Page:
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Davis v. Green

United States District Court, N.D. Georgia, Atlanta Division

April 13, 2015

RODERIC D. DAVIS, Plaintiff,
v.
CARLOS C. GREEN, in his individual capacity, Defendant.

OPINION AND ORDER

WILLIAM S. DUFFEY, Jr., District Judge.

This matter is before the Court on Defendant Carlos C. Green's ("Defendant Green") Motion for Judgment on the Pleadings [28].

I. BACKGROUND

On January 20, 2010, Plaintiff Roderic D. Davis ("Plaintiff") filed a Complaint ("State Complaint") against Defendants Green and "John Doe" Pough (collectively, "Defendants"), in their individual and official capacities, in the Superior Court for Clayton County, Georgia ("State Court Action"). In his State Complaint, Plaintiff alleged that, sometime on the same day the State Complaint was filed, while Plaintiff was detained in the Clayton County Jail, Defendants entered his cell, slammed his head against the concrete wall and metal bed, and knocked him unconscious. Plaintiff alleged that Defendants failed to provide him with medical assistance after he was assaulted. He claims he suffered permanent and severe physical and emotional injuries as a result of the alleged assault.

On May 31, 2011, Defendants moved for summary judgment on Plaintiff's state law claims for "malicious assault" and "failure to provide medical assistance."

On August 16, 2011, Plaintiff amended his State Complaint, to assert a claim that the January 20, 2010 assault, and the following failure to provide medical treatment, violated Plaintiff's rights under the Eighth and Fourteenth Amendments to the United States Constitution, and Article I, Section I, of the Georgia Constitution. The Amended State Complaint asserts claims based on federal law and the Georgia Constitution, unlike the State Complaint, which asserted tort claim under Georgia law.

On September 20, 2011, Judge Aaron B. Mason of the Superior Court for Clayton County granted Defendants' Motion for Summary Judgment on Plaintiff's state law claims (the "Summary Judgment Order"). Judge Mason found that Plaintiff did not meet his evidentiary burden to support Plaintiff's state law claims or that he suffered physical and emotional injuries.[1] Judge Mason also found that Defendants were entitled to qualified immunity because Plaintiff did not present evidence that Defendants acted with actual malice in committing the claimed assault.

On October 3, 2011, Defendants moved for judgment on the pleadings on the federal and state constitutional claims in the Amended State Complaint. Defendants argued that (i) Plaintiff amended his State Complaint to avoid an adverse ruling on the Motion for Summary Judgment on the state law claims asserted in his original State Complaint, and (ii) the Amended State Complaint was futile because Judge Mason granted summary judgment on the claims asserted in the original State Complaint.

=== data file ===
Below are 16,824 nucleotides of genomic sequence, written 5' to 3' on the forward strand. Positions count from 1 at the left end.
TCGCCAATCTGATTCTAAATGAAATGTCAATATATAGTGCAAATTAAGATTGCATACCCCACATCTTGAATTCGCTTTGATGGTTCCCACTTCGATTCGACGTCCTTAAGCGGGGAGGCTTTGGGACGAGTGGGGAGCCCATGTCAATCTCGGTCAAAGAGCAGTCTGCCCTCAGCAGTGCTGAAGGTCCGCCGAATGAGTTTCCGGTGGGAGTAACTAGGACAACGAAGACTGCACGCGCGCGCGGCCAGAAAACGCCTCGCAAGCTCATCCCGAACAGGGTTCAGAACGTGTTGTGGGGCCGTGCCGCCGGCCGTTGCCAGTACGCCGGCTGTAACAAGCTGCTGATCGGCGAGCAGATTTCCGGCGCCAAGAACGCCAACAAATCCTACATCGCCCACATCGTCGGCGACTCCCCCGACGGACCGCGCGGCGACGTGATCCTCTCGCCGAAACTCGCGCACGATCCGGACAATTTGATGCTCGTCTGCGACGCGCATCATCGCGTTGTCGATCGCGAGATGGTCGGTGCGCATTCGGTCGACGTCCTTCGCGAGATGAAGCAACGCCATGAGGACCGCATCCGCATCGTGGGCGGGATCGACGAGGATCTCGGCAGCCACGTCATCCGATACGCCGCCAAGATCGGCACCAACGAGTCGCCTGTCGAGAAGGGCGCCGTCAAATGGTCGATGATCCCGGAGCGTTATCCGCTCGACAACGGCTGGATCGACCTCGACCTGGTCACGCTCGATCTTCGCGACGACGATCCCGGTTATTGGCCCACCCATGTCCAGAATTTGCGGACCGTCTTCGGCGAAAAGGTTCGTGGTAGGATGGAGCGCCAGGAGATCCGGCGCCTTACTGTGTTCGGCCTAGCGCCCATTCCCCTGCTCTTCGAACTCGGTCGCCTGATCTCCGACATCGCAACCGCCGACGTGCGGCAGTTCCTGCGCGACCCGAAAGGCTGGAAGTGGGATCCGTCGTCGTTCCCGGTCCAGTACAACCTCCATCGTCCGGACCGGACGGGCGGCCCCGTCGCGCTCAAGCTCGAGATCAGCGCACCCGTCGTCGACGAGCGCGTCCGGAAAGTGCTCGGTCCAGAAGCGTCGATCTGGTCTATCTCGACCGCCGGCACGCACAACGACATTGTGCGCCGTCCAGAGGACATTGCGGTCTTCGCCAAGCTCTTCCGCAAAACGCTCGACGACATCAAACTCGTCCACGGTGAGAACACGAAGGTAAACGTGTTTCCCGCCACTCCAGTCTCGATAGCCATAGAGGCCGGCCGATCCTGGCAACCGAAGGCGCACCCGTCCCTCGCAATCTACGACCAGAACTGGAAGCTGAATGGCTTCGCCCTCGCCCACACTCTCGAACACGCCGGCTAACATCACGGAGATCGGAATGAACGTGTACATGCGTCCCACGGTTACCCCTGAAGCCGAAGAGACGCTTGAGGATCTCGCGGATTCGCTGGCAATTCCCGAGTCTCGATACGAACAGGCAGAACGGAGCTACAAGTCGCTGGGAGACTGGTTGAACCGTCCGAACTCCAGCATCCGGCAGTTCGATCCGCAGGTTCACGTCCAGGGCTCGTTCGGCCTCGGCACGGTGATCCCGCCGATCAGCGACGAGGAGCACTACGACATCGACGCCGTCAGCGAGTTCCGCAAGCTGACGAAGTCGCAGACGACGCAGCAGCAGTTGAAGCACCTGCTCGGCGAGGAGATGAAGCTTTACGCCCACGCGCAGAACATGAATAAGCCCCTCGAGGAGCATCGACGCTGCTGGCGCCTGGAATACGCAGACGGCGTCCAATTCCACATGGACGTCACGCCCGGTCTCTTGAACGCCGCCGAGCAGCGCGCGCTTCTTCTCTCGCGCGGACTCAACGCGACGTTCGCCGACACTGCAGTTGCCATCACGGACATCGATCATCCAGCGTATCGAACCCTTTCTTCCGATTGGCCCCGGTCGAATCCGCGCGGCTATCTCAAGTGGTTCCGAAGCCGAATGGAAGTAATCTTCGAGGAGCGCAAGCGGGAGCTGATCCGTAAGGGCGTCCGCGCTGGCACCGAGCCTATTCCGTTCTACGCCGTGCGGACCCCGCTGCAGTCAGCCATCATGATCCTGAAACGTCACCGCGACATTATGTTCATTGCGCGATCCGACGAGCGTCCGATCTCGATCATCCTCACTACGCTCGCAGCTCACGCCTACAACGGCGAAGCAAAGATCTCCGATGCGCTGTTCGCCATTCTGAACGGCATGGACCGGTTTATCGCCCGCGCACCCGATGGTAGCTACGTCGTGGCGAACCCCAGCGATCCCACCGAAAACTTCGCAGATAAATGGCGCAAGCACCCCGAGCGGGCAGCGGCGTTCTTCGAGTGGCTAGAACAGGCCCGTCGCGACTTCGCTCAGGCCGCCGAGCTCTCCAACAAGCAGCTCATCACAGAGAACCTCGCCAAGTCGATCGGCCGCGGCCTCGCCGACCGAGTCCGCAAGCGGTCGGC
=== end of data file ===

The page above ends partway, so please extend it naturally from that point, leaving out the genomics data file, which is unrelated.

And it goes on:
On November 18, 2011, Judge Mason denied Defendants' Motion for Judgment on the Pleadings ("Order on Judgment on the Pleadings"). Judge Mason noted that his Summary Judgment Order did not address the federal and state constitutional claims raised in the Amended State Complaint and thus, these federal and state constitutional claims "remained alive." See Order on Judgment on the Pleadings, at 1, Davis v. Green, Case No. 2010-CV-475 (November 18, 2011). Judge Mason noted that his Summary Judgment Order did not resolve the case because Plaintiff amended his State Complaint, and asserted new claims based on the federal and Georgia constitutions before the Summary Judgment Order was filed.[2] Judge Mason concluded that Plaintiff was allowed, as a matter of right, to file the claims in his Amended State Complaint because he did so before the Summary Judgment Order was filed. Id. at 3.

On April 11, 2012, Plaintiff voluntarily dismissed his Amended State Complaint without prejudice.

On October 11, 2012, Plaintiff filed this action, under 42 U.S.C. § 1983, against Defendants Green and Thomas H. Pough, Jr., in their individual and official capacities ("Federal Complaint"). In his Federal Complaint, Plaintiff contends that Defendants violated his rights under the Fourth, Fifth, Eighth and Fourteenth Amendments to the United States Constitution[3] because Defendants assaulted Plaintiff in his cell and failed to provide him with medical assistance after the assault.[4] Plaintiff seeks a judgment against Defendants in the amount of $1, 000, 000 to compensate for past, present and future medical expenses, physical and emotional pain, attorneys' fees and the costs of this litigation.